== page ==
“Damnit, Ezra, despite what you think I ain’t no superstitious field nigger –“
As soon as he had said it Nathan knew, after seven years, why he had argued with Ezra, knew why he took things the man said in ways that the gambler had never meant them. Ezra had made him feel like a ignorant field hand. Not on purpose, just by being what Nathan had always thought of as the master. He looked at the man standing in front of him, into green eyes fill with a too well remembered hurt.
“I never thought that, Nathan,” Ezra started. “Never.”
Shock still evident in his voice, Nathan now took a step forward. “I know that. I know that. I ain’t mad at you It was never you. It was me.”
And he knew the other part of the truth, the one that had nagged him since Ezra’s death. “I… oh, God, Ezra, it hurt to lose you. I never told anyone how much I missed you. I never told you how much I …. Thought of you like a brother …I ….”
“Nathan,” Ezra said softly, a smile gracing his face now. “I knew.”
For a long time, Nathan just stood, staring at the gambler’s gentle look, letting the truth and warmth soak through his tired bones. Finally, a slight smile worked it’s way into Ezra’s eyes and he smiled, gold tooth flashing in the afternoon sun.
“So, Mister Jackson, do you wish to continue this argument or would you rather wake up and rescue your wayward leader?”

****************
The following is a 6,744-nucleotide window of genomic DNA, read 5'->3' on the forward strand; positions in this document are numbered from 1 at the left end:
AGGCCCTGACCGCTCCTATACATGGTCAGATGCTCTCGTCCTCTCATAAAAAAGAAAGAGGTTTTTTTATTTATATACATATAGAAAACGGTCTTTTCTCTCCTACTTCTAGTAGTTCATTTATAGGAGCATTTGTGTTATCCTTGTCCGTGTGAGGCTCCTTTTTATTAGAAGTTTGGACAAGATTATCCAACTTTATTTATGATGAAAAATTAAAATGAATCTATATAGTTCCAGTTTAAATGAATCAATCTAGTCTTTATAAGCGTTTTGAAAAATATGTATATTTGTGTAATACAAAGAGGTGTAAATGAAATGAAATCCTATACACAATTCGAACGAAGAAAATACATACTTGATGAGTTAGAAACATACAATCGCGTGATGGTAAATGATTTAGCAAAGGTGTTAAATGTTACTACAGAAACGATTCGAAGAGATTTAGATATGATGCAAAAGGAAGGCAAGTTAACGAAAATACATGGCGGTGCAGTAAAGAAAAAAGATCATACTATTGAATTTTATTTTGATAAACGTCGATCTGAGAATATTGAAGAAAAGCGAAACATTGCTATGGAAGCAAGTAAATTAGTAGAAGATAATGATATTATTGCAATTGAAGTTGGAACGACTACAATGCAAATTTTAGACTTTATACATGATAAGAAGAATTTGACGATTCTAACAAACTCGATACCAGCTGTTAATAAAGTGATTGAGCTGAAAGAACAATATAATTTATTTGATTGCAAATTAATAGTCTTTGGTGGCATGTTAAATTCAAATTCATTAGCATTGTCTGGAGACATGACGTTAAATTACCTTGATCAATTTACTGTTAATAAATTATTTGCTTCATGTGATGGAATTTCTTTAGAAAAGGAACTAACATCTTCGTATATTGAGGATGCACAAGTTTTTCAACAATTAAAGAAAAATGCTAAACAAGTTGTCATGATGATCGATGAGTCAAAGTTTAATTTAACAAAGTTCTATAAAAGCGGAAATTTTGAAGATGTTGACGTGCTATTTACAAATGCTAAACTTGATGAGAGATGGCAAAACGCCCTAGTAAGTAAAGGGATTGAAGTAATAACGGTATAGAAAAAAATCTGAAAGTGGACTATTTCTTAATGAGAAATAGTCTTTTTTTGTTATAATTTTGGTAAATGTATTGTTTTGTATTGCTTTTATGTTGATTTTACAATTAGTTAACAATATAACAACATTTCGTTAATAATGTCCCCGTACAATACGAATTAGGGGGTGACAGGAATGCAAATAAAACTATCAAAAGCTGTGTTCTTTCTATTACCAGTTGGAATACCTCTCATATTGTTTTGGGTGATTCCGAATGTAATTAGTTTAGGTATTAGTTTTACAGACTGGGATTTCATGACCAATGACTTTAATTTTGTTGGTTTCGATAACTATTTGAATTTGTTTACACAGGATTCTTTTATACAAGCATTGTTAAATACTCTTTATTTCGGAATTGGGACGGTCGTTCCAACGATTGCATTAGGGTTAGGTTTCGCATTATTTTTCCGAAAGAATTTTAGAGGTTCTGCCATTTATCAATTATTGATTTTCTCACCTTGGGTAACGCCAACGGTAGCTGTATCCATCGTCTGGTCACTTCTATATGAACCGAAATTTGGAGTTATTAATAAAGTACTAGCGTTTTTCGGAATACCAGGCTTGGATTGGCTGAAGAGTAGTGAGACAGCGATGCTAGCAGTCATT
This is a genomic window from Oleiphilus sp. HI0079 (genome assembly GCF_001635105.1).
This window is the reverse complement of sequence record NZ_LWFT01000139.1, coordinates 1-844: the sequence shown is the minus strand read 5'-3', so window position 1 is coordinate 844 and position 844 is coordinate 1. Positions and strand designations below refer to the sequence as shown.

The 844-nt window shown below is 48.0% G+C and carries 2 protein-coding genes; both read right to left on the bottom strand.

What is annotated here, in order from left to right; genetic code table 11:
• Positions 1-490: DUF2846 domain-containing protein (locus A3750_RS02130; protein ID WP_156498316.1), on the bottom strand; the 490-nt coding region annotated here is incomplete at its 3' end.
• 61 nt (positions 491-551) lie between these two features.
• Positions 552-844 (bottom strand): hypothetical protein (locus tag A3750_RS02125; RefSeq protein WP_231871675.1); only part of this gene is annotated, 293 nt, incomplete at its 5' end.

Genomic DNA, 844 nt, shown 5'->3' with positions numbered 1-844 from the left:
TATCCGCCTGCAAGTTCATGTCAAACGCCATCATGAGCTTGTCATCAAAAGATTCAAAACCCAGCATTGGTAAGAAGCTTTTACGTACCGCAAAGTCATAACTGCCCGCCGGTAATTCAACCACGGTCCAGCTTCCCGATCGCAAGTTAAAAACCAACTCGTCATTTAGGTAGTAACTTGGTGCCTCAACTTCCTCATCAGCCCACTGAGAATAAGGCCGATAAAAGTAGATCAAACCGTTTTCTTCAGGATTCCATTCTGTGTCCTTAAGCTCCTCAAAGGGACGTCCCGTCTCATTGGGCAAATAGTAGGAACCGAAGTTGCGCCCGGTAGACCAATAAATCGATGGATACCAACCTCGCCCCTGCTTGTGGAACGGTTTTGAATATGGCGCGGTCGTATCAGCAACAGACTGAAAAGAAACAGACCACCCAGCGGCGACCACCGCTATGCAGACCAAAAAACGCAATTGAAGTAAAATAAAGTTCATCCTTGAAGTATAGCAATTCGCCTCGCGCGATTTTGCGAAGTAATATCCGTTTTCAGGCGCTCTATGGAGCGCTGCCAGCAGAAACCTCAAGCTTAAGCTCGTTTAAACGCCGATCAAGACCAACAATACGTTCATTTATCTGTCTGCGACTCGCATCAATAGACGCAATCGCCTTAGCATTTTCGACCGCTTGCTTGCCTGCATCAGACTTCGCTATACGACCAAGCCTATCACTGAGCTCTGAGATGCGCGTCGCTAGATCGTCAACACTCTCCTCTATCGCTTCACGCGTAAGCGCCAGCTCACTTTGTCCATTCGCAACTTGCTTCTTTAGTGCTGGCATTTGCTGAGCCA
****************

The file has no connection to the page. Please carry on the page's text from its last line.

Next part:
Despite all their words, Nathan still shook his head. “Ezra…”
Nathan sat straight up in bed. Thunder rumbled outside the window. With a sigh he lay back, remembering snatches of the dream. He looked out into the darkness. The dream was fading now, leaving only feelings behind. Watching the water run in rivers down the sagging glass Nathan felt two images raise to the surface – Ezra’s soft, forgiving voice and his urgency that Chris was in trouble. Nathan snorted at the idea, started to turn over, go back to sleep.
“…I could not have wished for a better brother…”
The words floated softly in the room. Nathan came up off the bed, grabbed hastily for his bag, slipped on his slicker and headed out to look for Vin. As he started to close the door behind him he said, “Damn, conman, you have to win every argument.”
Over the rain, he thought he heard a sly laugh.
He used to like rain. When he had been raising horses, spring rain meant good grass and a fat herd. He knew the farmers would appreciate it, knew it would mean more food for town. Chris almost laughed. The lawmen had been enough to feed when they had first come to town, now there was JD’s two children, Nathan’s three and Josiah’s adopted…. How many now? Eight or nine? A soft smile lifted his mouth. And soon one of his.
The rain pounding down now though didn’t remind him of anything but death. When the bridge had given way under his horse they had tumbled into the fast moving creek, then were swept down stream. Now, he was firmly trapped between the dead animal and the unforgiving rocks. Chris sighed. The water wasn’t even particularly cold, though it was rising steadily under the continuing rain. The sad part was that he could have fought his way out from under the horse if his leg wasn’t twisted between the stones. And in the thin dawn light he could see the trail of his blood joining the water.
Once more Chris found himself on the verge of laughter. He found it hard to believe that once he would have welcomed the chilling, permanent darkness closing in around him. That was before six other men had come in to his life, before they showed him by their unshakable loyalty and steadfast friendship that life could be good again.